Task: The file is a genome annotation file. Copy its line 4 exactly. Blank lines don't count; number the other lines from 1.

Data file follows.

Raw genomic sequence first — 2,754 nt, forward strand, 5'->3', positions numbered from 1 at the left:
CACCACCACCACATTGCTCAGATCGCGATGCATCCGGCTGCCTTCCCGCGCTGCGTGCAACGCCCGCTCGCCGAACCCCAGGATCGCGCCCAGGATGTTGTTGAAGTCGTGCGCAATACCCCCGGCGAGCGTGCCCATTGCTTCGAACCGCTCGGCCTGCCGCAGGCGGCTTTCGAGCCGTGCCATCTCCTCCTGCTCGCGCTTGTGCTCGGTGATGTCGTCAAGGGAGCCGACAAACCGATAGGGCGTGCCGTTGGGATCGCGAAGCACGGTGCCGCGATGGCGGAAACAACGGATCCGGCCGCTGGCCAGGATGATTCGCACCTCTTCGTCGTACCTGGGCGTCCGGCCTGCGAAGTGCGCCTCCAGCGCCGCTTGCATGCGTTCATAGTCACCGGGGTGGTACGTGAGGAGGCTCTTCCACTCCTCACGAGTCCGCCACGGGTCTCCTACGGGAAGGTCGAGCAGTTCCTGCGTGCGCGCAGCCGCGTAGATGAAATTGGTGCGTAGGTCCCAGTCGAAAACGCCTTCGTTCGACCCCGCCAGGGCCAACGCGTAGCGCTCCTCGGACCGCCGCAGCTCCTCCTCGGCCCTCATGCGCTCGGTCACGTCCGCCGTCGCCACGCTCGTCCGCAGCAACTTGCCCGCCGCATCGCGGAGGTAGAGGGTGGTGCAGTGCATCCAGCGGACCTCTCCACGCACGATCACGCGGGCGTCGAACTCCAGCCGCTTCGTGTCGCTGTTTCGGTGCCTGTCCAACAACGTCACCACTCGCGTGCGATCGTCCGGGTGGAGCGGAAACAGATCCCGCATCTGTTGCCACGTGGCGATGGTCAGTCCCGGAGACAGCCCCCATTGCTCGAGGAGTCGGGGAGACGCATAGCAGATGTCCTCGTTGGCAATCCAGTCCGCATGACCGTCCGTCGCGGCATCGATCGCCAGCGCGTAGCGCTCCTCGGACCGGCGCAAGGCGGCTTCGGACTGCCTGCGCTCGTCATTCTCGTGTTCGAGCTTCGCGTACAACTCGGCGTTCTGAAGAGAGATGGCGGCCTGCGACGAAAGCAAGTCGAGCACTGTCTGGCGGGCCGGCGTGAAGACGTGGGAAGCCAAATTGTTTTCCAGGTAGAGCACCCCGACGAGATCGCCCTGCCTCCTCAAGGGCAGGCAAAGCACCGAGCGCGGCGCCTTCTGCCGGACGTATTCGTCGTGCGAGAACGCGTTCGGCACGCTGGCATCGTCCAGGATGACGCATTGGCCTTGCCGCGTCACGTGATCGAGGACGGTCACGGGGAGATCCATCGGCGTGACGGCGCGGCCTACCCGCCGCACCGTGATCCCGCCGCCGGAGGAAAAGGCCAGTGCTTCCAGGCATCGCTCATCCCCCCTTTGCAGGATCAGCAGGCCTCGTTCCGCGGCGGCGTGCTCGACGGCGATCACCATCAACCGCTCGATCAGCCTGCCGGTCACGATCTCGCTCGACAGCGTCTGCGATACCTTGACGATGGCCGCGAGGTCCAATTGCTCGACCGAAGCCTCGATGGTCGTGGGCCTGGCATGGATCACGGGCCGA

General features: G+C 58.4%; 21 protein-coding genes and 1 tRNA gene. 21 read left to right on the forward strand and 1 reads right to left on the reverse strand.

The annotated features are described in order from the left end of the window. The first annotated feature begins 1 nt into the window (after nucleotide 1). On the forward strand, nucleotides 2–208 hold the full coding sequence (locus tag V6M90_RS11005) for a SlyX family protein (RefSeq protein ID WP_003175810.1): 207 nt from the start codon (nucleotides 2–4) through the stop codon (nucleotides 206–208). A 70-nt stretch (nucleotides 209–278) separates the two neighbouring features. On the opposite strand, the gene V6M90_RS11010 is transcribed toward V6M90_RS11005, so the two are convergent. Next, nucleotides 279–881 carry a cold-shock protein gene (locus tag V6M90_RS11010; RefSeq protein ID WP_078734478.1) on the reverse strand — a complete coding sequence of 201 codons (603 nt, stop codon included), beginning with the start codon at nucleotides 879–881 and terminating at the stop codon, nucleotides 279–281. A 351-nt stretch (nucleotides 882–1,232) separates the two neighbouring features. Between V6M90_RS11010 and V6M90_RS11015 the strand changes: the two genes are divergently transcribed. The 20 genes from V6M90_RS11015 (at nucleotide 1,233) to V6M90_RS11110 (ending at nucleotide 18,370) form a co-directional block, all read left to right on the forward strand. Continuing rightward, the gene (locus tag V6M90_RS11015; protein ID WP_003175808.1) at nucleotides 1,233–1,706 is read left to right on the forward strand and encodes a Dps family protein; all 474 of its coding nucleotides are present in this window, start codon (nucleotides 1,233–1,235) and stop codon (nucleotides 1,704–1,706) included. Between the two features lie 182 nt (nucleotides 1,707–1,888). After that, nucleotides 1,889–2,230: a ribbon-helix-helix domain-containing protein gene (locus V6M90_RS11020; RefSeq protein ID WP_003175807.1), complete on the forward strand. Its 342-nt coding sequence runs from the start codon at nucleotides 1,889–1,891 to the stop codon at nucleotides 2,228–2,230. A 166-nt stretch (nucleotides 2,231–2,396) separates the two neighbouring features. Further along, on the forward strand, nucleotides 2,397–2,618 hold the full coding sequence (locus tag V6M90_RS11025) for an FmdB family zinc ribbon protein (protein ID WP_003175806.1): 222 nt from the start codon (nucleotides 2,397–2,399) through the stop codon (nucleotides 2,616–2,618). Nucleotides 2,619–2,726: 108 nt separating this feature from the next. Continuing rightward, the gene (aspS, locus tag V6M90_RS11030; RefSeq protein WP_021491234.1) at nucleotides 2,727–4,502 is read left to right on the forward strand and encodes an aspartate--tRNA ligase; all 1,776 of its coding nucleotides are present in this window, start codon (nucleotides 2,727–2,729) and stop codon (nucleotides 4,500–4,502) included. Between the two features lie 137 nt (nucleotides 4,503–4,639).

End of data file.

The annotated features are described in order from the left end of the window. The first annotated feature begins 1 nt into the window (after nucleotide 1). On the forward strand, nucleotides 2–208 hold the full coding sequence (locus tag V6M90_RS11005) for a SlyX family protein (RefSeq protein ID WP_003175810.1): 207 nt from the start codon (nucleotides 2–4) through the stop codon (nucleotides 206–208). A 70-nt stretch (nucleotides 209–278) separates the two neighbouring features. On the opposite strand, the gene V6M90_RS11010 is transcribed toward V6M90_RS11005, so the two are convergent. Next, nucleotides 279–881 carry a cold-shock protein gene (locus tag V6M90_RS11010; RefSeq protein ID WP_078734478.1) on the reverse strand — a complete coding sequence of 201 codons (603 nt, stop codon included), beginning with the start codon at nucleotides 879–881 and terminating at the stop codon, nucleotides 279–281. A 351-nt stretch (nucleotides 882–1,232) separates the two neighbouring features. Between V6M90_RS11010 and V6M90_RS11015 the strand changes: the two genes are divergently transcribed. The 20 genes from V6M90_RS11015 (at nucleotide 1,233) to V6M90_RS11110 (ending at nucleotide 18,370) form a co-directional block, all read left to right on the forward strand. Continuing rightward, the gene (locus tag V6M90_RS11015; protein ID WP_003175808.1) at nucleotides 1,233–1,706 is read left to right on the forward strand and encodes a Dps family protein; all 474 of its coding nucleotides are present in this window, start codon (nucleotides 1,233–1,235) and stop codon (nucleotides 1,704–1,706) included. Between the two features lie 182 nt (nucleotides 1,707–1,888). After that, nucleotides 1,889–2,230: a ribbon-helix-helix domain-containing protein gene (locus V6M90_RS11020; RefSeq protein ID WP_003175807.1), complete on the forward strand. Its 342-nt coding sequence runs from the start codon at nucleotides 1,889–1,891 to the stop codon at nucleotides 2,228–2,230. A 166-nt stretch (nucleotides 2,231–2,396) separates the two neighbouring features. Further along, on the forward strand, nucleotides 2,397–2,618 hold the full coding sequence (locus tag V6M90_RS11025) for an FmdB family zinc ribbon protein (protein ID WP_003175806.1): 222 nt from the start codon (nucleotides 2,397–2,399) through the stop codon (nucleotides 2,616–2,618). Nucleotides 2,619–2,726: 108 nt separating this feature from the next. Continuing rightward, the gene (aspS, locus tag V6M90_RS11030; RefSeq protein WP_021491234.1) at nucleotides 2,727–4,502 is read left to right on the forward strand and encodes an aspartate--tRNA ligase; all 1,776 of its coding nucleotides are present in this window, start codon (nucleotides 2,727–2,729) and stop codon (nucleotides 4,500–4,502) included. Between the two features lie 137 nt (nucleotides 4,503–4,639).